Brexit and Trump: The New Populism in the UK and US

Date: 

Wednesday, November 2, 2016, 4:10pm to 5:30pm

Location: 

Ash Center for Democratic Governance and Innovation, Suite 200N, 124 Mt Auburn Street, Cambridge

Join us for our inaugural seminar with Baroness Tessa Jowell as she leads a discussion on Brexit and Trump: the new populism in the US and UK. As frustrated citizens lose faith in established political processes and leaders, they are turning to alternatives that may produce bad policy, bad outcomes for society, and perhaps even threaten democracy itself. What are the sources of these “populist” revolts against the elites that produced Brexit and the Trump candidacy? What does the future hold?

This discussion will be moderated by Archon Fung, Ford Foundation Professor of Democracy and Citizenship and HKS Academic Dean.

About the Series
Making Democracy WorkIn a series of four seminars entitled Making Democracy Work: Should Progressives be Optimistic, Baroness Tessa Jowell will reflect on the threat to progressive politics from the anger that is driving “populist” politics on the left and right. She will discuss the challenge to progressive politics and policy created by the division between the alienated 90% and the hostility to the 10%, “the elite” whose leadership and decisions in politics and business they hold responsible for failing to improve living standards and create social and economic opportunity. This increasing distance between citizens and political leaders threatens established parties, claims to evidence and science, and to the openness and optimism that define progressive politics. On what basis can progressive optimism be rebuilt?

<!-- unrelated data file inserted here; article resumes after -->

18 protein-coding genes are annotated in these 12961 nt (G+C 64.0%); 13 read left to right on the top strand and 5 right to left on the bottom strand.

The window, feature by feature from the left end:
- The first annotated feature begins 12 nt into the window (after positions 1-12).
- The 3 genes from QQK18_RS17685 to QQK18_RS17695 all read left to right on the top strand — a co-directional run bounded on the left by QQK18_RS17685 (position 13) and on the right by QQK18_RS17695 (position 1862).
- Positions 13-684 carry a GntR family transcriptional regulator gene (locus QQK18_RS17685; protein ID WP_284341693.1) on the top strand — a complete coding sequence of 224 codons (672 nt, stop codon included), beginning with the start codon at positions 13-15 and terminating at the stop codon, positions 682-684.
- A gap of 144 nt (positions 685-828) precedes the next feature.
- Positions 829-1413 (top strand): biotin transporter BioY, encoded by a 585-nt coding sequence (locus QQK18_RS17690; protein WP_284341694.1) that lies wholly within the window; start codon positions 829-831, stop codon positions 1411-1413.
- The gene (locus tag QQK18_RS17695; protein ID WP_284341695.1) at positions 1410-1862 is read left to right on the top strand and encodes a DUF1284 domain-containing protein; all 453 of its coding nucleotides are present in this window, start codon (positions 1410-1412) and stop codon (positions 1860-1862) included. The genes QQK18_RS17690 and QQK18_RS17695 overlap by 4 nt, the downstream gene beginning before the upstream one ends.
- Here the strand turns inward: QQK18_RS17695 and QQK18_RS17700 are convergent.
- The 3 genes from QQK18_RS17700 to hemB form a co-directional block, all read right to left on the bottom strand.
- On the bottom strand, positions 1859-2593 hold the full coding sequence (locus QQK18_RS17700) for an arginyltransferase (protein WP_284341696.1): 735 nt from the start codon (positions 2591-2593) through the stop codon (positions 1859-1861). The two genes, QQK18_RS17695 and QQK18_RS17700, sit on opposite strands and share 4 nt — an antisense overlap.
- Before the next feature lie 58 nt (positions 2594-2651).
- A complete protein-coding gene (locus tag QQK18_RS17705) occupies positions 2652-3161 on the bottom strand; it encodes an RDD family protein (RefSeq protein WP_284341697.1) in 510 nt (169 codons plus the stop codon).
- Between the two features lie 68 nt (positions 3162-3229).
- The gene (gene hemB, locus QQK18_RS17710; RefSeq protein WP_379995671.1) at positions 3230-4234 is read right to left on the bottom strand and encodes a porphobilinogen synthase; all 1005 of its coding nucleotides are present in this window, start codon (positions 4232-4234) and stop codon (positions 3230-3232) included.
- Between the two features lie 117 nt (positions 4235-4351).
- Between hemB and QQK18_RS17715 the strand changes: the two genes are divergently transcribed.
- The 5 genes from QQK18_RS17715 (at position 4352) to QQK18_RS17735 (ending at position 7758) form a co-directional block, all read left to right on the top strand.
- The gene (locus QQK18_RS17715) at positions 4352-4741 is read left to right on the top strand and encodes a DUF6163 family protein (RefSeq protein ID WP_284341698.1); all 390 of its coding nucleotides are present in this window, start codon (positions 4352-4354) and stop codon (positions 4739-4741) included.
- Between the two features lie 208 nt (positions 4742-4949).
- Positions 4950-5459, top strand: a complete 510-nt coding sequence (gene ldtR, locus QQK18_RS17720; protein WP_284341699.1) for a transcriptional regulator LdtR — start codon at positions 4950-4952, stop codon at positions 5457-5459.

These discussions are part of the Ash Center's Making Democracy Work Seminar Series

About the Speaker
Baroness Tessa Jowell is currently a Menschel Senior Leadership Fellow at the Harvard T.H. Chan School of Public Health, where she also serves as an expert advisor to the Ministerial Development Programme. She stepped down as a member of Parliament after 23 years in 2015. She now sits as a Labour Peer in the House of Lords. She served in the Labour government for all its 13 years holding Ministerial positions in Public Health, where she established the Sure Start early nurture programme together with national programmes to tackle health inequality. As employment and women's minister she introduced, inter alia, new maternity rights and paternity leave. She is also a Professor in Practice at the London School of Economics and a Board member of the Economist.

 

Cosponsors:
Division of Policy Translation and Leadership Development  |  Harvard T.H. Chan School of Public Health
Harvard TC Chan

HKS British and Irish Caucus

British and Irish Caucus